Could I live off-grid?

Open navigator

1. Disconnecting

In the dark old days before household utilities, the internet and fast food, people had simple, sustainable lives. It was called living.

In today's society it's hard to visualise life without a smart phone, but there are thousands of people in Britain who have turned their backs on modern society and live off grid.

Some do it for ideological or health reasons, others for privacy or to save money on household bills, but just how easy is it to do in reality?

2. Living on a shoestring

Abz Love and fiancee Vicky Fallon visit a pioneering eco-village in Pembrokeshire. Two of the founders, Tao and Hoppi, show the city couple how to live off the land.

Clip from Country Strife: Abz on the Farm (BBC Two, 2015)

3. What you need

Just how far off the grid you go is optional. For some purists it's all or nothing. For others, it's just about tapping into a renewable energy supply.


One of the biggest hurdles in Britain is finding affordable, suitable land and overcoming local planning restrictions. A residential dwelling for instance may not be allowed on the land you've purchased. Ideally your land would be near woodland for a ready supply of wood and a natural water source.


There are a number of ways of generating energy such as solar, hydro and wind. In the UK most people opt for a combination of the three. The tricky part is storing it in order to power larger electrical appliances. A few companies have now created batteries that can power homes which could change the way we live in the future.

Water supply

Luckily in Britain we have a plentiful supply of water in the shape of rain which can be collected and stored for drinking, washing, cooking, cleaning and waste management. Depending on where you live, you may also have access to a local river or stream.

4. Costs

While nature can provide much of what we need for free, there are still some costs associated with living a low carbon lifestyle but some people have managed to save as much as £11,000 per year.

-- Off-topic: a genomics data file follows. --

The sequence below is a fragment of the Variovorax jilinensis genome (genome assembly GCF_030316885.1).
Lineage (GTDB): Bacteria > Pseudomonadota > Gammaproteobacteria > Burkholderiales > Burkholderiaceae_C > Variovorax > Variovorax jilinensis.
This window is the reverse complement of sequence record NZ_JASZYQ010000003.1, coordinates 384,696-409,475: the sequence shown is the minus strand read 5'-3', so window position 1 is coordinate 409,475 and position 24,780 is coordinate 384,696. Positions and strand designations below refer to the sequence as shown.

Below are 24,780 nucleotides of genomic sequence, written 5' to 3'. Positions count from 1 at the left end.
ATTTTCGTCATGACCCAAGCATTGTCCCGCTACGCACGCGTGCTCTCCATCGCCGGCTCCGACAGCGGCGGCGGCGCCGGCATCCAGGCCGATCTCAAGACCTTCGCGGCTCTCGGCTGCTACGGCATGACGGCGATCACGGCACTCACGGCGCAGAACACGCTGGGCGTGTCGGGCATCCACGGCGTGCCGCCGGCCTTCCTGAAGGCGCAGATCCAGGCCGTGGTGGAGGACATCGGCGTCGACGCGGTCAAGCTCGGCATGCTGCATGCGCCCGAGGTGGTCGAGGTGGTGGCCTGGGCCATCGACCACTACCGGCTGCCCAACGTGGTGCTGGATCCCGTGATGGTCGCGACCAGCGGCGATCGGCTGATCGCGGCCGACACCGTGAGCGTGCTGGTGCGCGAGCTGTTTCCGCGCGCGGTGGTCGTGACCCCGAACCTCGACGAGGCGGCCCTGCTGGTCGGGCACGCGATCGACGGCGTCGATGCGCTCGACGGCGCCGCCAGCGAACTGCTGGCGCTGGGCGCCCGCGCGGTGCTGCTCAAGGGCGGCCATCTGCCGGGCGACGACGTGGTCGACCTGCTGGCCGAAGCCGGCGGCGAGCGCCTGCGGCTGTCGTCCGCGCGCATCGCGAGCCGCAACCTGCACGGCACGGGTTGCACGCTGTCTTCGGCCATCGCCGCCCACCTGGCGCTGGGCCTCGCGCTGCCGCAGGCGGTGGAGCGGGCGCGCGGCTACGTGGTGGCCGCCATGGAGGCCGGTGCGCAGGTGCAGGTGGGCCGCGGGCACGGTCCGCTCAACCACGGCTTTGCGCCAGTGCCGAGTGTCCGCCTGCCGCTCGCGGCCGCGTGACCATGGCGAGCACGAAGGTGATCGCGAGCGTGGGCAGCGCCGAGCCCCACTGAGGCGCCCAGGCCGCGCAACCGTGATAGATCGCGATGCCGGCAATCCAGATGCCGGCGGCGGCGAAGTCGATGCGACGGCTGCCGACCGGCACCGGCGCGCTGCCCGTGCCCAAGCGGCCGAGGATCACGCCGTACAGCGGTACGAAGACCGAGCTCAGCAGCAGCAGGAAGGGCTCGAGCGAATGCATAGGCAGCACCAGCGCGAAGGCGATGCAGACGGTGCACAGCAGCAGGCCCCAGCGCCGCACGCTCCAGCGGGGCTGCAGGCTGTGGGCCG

• Time - it takes a lot of time to grow your own food organically and to keep things running smoothly.
  • Wood - unless you have a forest nearby, you'll need to buy in wood from somewhere.
  • Power - wind turbines, hydro-electric power, solar panels and wood burning all require an initial outlay of money and then maintenance.

5. Powering down

Going off grid means you'll need to manage on around a quarter of the electricity you currently use. Which of these appliances do you think uses the most power?

Games console

Consoles are hugely popular thanks to better social interaction within games and increased functionality, allowing people to stream films or go online

You selected

Games console


On average, games consoles use one unit of electricity (around 20p) to power three hours of gameplay. An average household spends around £7 a year on gaming.

Electric cooker

It's at the heart of the family home, used regularly to prepare meals with and something most people can't live without. Costs will vary depending on the model.

You selected

Electric cooker


Most electric cookers use 15 units of electricity which works out at about £2.98 based on a week's worth of meals for a family of four.

Fridge freezer

Just about every home in the UK has a fridge freezer stocked with frozen food and perishables such as meat, vegetables and dairy produce.

You selected

Fridge freezer


A fridge freeze generally uses between one and two units of electricity per day which costs around 30p on average.